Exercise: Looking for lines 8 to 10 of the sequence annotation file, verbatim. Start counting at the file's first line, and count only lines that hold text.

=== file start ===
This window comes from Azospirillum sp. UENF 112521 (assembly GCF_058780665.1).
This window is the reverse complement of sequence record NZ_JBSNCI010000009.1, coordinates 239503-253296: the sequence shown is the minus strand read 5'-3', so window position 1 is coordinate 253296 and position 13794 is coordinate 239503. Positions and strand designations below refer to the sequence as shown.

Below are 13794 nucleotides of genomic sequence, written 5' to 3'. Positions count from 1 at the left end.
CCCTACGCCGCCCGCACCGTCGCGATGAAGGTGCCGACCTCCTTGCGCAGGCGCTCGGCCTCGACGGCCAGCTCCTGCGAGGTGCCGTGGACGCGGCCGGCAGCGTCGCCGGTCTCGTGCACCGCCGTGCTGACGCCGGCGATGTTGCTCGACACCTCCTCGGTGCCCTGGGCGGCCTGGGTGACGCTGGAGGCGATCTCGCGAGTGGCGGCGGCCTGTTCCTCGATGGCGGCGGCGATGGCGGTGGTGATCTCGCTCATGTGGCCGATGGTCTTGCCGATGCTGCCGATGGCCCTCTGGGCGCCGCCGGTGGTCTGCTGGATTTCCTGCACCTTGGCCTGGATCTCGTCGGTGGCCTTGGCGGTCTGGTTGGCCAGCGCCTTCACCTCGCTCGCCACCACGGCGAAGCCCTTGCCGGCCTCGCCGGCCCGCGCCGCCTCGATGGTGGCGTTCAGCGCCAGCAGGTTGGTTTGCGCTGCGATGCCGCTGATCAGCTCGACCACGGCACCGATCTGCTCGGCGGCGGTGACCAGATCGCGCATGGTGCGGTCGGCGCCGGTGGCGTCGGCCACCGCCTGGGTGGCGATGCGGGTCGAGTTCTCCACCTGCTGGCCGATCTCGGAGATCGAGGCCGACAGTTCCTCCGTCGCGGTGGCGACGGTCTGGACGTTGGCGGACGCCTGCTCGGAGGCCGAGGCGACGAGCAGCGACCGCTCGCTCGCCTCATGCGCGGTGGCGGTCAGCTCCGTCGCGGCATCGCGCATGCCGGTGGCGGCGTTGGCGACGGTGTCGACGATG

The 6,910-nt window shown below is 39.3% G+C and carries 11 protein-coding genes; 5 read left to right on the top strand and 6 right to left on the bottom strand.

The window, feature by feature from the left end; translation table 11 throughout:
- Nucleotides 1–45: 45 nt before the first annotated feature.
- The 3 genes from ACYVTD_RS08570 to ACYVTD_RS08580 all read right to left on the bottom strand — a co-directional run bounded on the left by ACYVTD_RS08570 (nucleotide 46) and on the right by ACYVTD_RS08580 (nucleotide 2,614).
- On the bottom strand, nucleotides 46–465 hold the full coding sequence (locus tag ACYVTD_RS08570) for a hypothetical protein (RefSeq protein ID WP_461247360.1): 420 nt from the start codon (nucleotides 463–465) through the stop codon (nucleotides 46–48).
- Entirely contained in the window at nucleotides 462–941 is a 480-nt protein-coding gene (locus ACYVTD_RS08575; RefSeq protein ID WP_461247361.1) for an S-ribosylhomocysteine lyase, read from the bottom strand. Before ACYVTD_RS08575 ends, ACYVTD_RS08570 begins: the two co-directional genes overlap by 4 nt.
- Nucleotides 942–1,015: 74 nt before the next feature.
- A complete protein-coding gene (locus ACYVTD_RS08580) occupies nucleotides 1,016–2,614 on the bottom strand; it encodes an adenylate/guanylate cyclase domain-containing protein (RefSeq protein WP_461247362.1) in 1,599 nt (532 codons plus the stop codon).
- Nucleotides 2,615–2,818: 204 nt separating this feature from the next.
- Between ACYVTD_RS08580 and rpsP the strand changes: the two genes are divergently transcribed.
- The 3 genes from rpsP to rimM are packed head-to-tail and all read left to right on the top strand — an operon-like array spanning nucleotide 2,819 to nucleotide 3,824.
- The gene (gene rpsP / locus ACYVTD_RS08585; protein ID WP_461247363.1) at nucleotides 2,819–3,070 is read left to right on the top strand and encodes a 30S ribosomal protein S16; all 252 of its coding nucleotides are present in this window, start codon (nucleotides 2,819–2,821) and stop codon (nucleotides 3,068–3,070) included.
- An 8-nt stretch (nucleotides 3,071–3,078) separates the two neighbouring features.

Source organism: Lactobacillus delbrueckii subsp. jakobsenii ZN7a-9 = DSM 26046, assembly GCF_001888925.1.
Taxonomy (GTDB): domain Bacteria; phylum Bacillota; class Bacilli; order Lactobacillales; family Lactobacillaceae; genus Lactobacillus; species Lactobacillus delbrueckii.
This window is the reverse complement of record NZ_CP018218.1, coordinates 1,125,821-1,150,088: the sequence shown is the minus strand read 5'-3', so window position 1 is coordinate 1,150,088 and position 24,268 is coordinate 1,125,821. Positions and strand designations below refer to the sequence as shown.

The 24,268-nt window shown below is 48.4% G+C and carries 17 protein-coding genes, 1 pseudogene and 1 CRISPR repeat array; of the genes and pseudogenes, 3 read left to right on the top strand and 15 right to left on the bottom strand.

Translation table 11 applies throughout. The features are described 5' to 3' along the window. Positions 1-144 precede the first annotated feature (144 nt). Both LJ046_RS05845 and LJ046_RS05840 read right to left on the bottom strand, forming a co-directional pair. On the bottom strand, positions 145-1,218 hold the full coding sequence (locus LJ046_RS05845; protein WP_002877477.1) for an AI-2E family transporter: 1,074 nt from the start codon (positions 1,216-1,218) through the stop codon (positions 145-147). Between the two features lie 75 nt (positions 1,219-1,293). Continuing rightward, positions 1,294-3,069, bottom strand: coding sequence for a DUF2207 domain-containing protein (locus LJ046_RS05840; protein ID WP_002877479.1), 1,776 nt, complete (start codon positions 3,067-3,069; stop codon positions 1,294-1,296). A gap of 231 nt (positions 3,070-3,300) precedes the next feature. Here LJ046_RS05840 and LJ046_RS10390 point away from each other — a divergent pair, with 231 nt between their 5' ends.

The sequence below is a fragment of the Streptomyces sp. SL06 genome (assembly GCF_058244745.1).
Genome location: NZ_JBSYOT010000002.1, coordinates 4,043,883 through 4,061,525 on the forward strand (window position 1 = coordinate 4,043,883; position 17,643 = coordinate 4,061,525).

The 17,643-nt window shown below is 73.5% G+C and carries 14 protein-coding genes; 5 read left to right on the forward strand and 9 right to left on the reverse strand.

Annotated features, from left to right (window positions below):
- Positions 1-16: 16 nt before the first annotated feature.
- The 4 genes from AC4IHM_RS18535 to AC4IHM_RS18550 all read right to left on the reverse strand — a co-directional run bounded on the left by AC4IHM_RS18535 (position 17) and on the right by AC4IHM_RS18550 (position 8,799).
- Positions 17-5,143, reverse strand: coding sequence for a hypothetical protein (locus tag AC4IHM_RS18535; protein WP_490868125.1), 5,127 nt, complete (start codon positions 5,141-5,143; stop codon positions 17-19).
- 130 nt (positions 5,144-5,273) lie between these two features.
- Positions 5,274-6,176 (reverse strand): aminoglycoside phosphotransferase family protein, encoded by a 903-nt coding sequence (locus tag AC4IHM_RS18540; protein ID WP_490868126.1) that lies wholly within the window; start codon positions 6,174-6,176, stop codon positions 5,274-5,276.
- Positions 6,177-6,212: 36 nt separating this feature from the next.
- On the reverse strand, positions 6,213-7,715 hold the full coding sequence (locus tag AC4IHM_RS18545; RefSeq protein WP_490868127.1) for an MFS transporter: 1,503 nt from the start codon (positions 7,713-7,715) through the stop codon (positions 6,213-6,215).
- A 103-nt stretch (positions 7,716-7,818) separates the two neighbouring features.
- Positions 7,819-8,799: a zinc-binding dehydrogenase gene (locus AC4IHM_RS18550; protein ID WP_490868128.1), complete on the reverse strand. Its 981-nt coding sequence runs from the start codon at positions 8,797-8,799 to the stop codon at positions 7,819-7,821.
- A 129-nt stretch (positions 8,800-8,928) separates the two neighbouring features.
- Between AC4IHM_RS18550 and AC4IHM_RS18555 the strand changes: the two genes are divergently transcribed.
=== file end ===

- The 3 genes from ACYVTD_RS08570 to ACYVTD_RS08580 all read right to left on the bottom strand — a co-directional run bounded on the left by ACYVTD_RS08570 (nucleotide 46) and on the right by ACYVTD_RS08580 (nucleotide 2,614).
- On the bottom strand, nucleotides 46–465 hold the full coding sequence (locus tag ACYVTD_RS08570) for a hypothetical protein (RefSeq protein ID WP_461247360.1): 420 nt from the start codon (nucleotides 463–465) through the stop codon (nucleotides 46–48).
- Entirely contained in the window at nucleotides 462–941 is a 480-nt protein-coding gene (locus ACYVTD_RS08575; RefSeq protein ID WP_461247361.1) for an S-ribosylhomocysteine lyase, read from the bottom strand. Before ACYVTD_RS08575 ends, ACYVTD_RS08570 begins: the two co-directional genes overlap by 4 nt.